Submitted to: HortScience
Publication Type: Germplasm Registration
Publication Acceptance Date: April 20, 2011
Publication Date: October 25, 2011
Citation: Staub, J.E., Simon, P.W., Cuevas, H.E. 2011. USDA, ARS EOM 402-10 high B-carotene cucumber. HortScience. 46:1426-1427. Interpretive Summary: Strong evidence suggests that diets rich in B-carotene (synom., pro-vitamin A; precursor of retinol) and other carotenoids (e.g., lycopene) can prevent the onset of some chronic diseases such as phrynoderma, anemia and certain cancers (e.g., prostate). The United States recommended dietary allowance (RDA) of retinol is 1 mg/day equivalent (i.e., approximately 6 mg of B-carotene equivalents). However, practical implementation of this recommendation is often not achieved in rural and underdeveloped areas of the world. As a result, vitamin A deficiency (VAD) is a major public problem in over 75 countries in the developing world. The white to green-colored mesocarp of commercial cucumber has been of culinary importance to humans for millennia. Several major types of cucumber are cultivated worldwide, including American processing and fresh market classes, European gherkin and glasshouse types, the German Schalgurken, the Mideast Beit Alpha form, and Oriental trellis (burpless) varieties. Although, cucumber has a narrow genetic base (i.e., low diversity), plant introductions (i.e., Pls) have contributed significantly to the improvement of all major market types. In 1987 a PI was collected in China that produces fruit with an orange interior that is relatively high in B-carotene. This PI was crossed to commercial cucumber (low in B-carotene) to produce the high B-carotene cucumber line EOM 402-10. Line EOM 402-10 is being made available to U.S. cucumber breeders to supply a source from which they may develop elite germplasm possessing high levels of B-carotene as a natural source of vitamin A the human diet. Incorporation of B-carotene from this line into commercial cucumber can be used to supplement vitamin A in commercial cucumber, thus allowing the producer to be more competitive in the global market by supplying a unique and novel product in potentially many different cucumber market classes.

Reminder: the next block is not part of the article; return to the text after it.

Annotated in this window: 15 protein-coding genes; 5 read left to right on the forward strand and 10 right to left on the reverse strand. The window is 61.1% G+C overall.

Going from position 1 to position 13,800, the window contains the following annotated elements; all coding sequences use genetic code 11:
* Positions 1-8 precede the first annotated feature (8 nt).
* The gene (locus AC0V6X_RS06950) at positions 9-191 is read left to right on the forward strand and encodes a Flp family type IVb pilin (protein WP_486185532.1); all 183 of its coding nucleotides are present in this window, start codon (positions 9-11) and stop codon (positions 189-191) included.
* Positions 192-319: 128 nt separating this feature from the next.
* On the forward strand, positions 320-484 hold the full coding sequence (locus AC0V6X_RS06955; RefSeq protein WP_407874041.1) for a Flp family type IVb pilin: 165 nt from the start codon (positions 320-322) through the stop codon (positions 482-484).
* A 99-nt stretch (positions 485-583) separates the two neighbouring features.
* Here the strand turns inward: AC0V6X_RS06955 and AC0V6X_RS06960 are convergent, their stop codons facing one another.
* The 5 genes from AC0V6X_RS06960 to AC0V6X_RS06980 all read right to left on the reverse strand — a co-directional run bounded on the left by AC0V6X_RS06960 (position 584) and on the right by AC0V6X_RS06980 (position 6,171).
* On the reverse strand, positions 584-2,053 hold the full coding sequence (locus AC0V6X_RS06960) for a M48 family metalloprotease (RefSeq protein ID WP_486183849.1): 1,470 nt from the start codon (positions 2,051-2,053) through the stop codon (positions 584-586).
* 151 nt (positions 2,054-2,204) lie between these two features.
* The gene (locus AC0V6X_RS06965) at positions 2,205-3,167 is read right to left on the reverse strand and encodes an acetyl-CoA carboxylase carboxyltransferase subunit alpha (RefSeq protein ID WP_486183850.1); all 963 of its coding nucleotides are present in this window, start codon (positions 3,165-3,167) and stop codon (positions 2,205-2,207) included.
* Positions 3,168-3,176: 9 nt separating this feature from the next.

Technical Abstract: A high B-carotene cucumber (Cucumis sativus var. sativus L.) line EOM 402-10 is being released. This line was derived from a cross between the "Xishuangbanna gourd" (XIS; Cucumis sativus var. xishuangbannanesis Qi et Yuan; 2n = 2x = 14) that bears orange fruit and the non-orange-fruited cultivated cucumber (2n = 2x = 14). XIS is cultivated in southern Yunnan province, P.R. China and is an exotic introduced into the U.S. between 1987 and 1988 (PI 509549). The fruit of XIS possess an orange-colored endocarp/mesocarp (due to the presence of B-carotene) and after self-pollination of the initial F1 produces progeny segregating for yellow and orange internal fruit (mesocarp/endocarp) color. Individual selected plants were self-pollinated and those bearing fruits with orange interiors were retained for further breeding. Selection for uniform orange pigmentation and inbreeding was continued for four generations to produce an S4 line designated 'EOM 402-10' (in 2007) that produced true-breeding orange-pigmented fruit (i.e., orange flesh color). Although sibling selections ('EOM 402-1-9') demonstrated varying relatively concentrations of B-carotene (3 to 8 ug g-1 of fresh tissue), 'EOM 402-10' possessed the best fruit shape and internal quality of its high carotene counterpart lines. It is a U.S. Pickling market type (moderately warty, no endocarp/mesocarp pigment, fruit ~ 13 to 17 cm long and 3.5 to 4 cm wide) with Chinese type XIS (extremely warty, orange pigmented fruit ~ 34 to 40 cm long and 3-4 cm wide). The mean mesocarp B-carotene content of mature EOM 402-10 greenhouse grown fruit is 2.72 ug g-1 of fresh tissue, which is significantly higher than green (0.02 ug g-1), and white (0.01 ug g-1) mesocarp of U.S. pickling cucumber. Likewise, the endocarp a-carotene content of EOM 402-10 (3.05 to 7.54 ug g-1 of fresh tissue) is higher than U.S. pickling cucumber (0.16 - 0.37 ug g-1 of fresh tissue) and has no visibly discernible color. Line EOM 402-10 is being made available to U.S. cucumber breeders to supply a source from which they may develop elite germplasm possessing high levels of B-carotene as a natural source of vitamin A the duman diet. This germplasm will also be useful directly in breeding and genetic studies.